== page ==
Monday, June 13, 2011

A Few Months More... I am again, slow to update as usual. It can get pretty frustrating when you are dealing with an illness that isn't showy on the "outside". Instead you are constantly fighting yourself to keep moving forward and doing things even when your pain levels are obnoxious and your "give a s*$t meter" is broken and you'd prefer to just sit like a mushroom and not have to care for even just a little while. *Sigh* Okay, whining over. It has been a tough few years, but I keep moving and stitching and making progress, even if it is just small steps sometimes.

What have I been up to for the past few months? A few small things at least...
First, a confession...I had to give up (briefly) on the dress I was working on in my last blog. It has been a very looooonngg time since I worked on a dress with inset sleeves and I forgot the whole needing to move your arms bit...bleah. When I realized I had cut the sleeves too small, I was only one day away from our changeover event. I wanted to be in a red dress, but I had reached a "stitcher's block" in dealing with the other dress. So I did a crazy thing. I took the velvet Italian and chucked it to the back of the project pile, ran and got some red wool I had been coveting, and then stitched a whole new dress mostly by hand. I actually even have witnesses to my craziness. It even turned out really nice. I based the new dress on some of the transitional Tudor dresses from the late 1400's to the early 1500's. These two pictures were my main focus on design.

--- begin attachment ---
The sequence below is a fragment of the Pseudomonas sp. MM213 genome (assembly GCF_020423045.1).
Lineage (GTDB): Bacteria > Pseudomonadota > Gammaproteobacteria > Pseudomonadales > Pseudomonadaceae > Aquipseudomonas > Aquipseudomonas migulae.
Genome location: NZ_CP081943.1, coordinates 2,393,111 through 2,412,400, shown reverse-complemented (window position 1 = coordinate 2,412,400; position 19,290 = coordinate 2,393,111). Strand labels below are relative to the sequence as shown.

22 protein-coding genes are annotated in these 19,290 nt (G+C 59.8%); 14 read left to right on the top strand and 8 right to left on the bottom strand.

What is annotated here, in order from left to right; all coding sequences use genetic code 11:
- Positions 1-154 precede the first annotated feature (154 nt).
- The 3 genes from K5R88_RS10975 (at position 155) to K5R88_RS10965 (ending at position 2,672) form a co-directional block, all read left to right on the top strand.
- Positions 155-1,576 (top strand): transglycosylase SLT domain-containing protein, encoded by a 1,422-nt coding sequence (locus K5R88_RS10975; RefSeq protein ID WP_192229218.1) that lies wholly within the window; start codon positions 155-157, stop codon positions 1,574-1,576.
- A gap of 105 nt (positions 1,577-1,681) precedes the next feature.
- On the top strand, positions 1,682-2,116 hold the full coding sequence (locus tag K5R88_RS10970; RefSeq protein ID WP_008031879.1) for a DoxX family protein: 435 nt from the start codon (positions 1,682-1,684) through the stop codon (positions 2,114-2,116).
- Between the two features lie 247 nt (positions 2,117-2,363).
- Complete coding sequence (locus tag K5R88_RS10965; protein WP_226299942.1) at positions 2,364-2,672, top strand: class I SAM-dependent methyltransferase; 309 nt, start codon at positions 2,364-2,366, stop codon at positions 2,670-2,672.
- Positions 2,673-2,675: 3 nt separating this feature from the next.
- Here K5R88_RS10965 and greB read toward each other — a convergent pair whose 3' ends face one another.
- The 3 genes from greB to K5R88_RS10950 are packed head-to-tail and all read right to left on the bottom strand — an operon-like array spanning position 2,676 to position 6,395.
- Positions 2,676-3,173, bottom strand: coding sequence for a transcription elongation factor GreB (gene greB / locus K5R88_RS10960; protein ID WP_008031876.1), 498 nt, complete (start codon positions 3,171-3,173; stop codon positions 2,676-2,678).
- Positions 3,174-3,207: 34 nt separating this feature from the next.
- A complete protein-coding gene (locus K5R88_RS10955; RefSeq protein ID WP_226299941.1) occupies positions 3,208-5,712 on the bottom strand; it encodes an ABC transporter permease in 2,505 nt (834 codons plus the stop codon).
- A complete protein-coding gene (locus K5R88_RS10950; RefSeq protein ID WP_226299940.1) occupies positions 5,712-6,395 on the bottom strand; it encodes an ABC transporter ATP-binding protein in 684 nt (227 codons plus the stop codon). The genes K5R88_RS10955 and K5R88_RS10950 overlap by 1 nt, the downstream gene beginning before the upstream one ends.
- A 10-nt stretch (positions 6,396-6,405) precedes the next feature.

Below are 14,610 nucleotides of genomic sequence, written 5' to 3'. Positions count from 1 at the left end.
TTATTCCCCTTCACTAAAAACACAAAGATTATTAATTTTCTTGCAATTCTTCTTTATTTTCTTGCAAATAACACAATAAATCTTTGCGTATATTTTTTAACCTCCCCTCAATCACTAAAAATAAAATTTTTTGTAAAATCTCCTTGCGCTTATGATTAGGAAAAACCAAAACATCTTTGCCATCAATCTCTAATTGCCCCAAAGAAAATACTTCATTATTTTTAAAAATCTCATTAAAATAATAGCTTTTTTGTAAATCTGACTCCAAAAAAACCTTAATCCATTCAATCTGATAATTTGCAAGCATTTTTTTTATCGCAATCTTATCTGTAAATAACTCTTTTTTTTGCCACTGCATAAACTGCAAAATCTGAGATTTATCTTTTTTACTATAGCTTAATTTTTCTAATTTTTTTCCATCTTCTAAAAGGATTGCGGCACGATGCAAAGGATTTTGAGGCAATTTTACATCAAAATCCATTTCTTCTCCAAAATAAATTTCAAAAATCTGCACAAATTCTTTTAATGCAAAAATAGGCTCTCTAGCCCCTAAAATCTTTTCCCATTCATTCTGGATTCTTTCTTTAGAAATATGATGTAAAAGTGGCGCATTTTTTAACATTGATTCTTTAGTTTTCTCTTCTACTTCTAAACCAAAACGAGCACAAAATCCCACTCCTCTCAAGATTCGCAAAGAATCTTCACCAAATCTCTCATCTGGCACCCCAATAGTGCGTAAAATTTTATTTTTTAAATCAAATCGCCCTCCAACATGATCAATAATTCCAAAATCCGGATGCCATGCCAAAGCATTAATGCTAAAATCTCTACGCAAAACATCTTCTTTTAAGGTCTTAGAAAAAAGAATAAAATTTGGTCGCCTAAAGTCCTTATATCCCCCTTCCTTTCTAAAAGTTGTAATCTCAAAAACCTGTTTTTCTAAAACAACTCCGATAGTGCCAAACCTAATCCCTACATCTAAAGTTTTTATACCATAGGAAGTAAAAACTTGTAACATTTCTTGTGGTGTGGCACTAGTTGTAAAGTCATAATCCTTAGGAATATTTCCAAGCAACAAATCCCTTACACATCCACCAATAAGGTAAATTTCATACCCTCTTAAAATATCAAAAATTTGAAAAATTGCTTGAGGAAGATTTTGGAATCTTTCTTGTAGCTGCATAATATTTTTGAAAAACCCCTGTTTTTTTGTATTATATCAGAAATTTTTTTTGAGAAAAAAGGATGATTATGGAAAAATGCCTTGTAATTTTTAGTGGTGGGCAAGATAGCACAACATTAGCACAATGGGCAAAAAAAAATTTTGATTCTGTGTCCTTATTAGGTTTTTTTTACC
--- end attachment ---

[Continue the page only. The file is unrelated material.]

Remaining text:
I prefer the narrower sleeves of these gowns, so I wanted to emulate that. I also like the simplistic nature of the gowns as well. I lined the wool gown in a lightweight black linen and I did use little black and silver bead findings as "ouches" along the edge of the neckline of the gown. I didn't have enough to go all the way around, and now that I have worn it, I will probably remove them and stick with the more simple look of the plain gown. I also wore the belt and necklaces I made (that are in the previous blog) and I felt quite majestic actually. However, it is odd that every time I try and go for a more formal and dressy look to a gown, the more I end up running back to my more middle-class roots. I am finding that I really like the feel and look of the simple Flemish and early Tudor dresses. I will finish that Italian, hopefully by this summer Coronet, and I will post pictures when I do and perhaps by then I can get pictures of that Tudor as well. Yeah, I know...I wore the transitional Tudor to our Baronial Investiture event, and the only pictures I have of me was when I was wearing the regalia cloaks. Go figure. I'd take a picture of it now, but since my daughter has my camera with her in DC, it would be a bit difficult. *sigh*

Before the next event on Memorial Day weekend, I ended up finally making a 12 panel gown for myself. I know that it isn't a really period gown with the way we shape the pieces and especially with using duct tape to create the fitted pattern in the first place. However, it is similar in appearance to some of the 14th Century coathardies, and the multiple panels allow for fun with different color gores and even heraldic touches to the gown. For my gown, I went with a straight black for the gown and then did my gores in a deep scarlet. I added tippets to my sleeves, embattled the band around the arm and added a crescent to the bottom of the tippet itself. Add to that a simple barbet and veil, and the look is complete. The only downside to the dress at all is that the temperature at Captaincy was in the 90's. That is HOT to us Alaskans. I didn't drop from the heat, but I did end up taking off the veil and hiking the skirts to cool off. However, I really like how it turned out, very much so. I also finished a simple keyhole t'tunic for my husband, and a surcoat for his armor kit...It is kinda neat to match every now and then ;)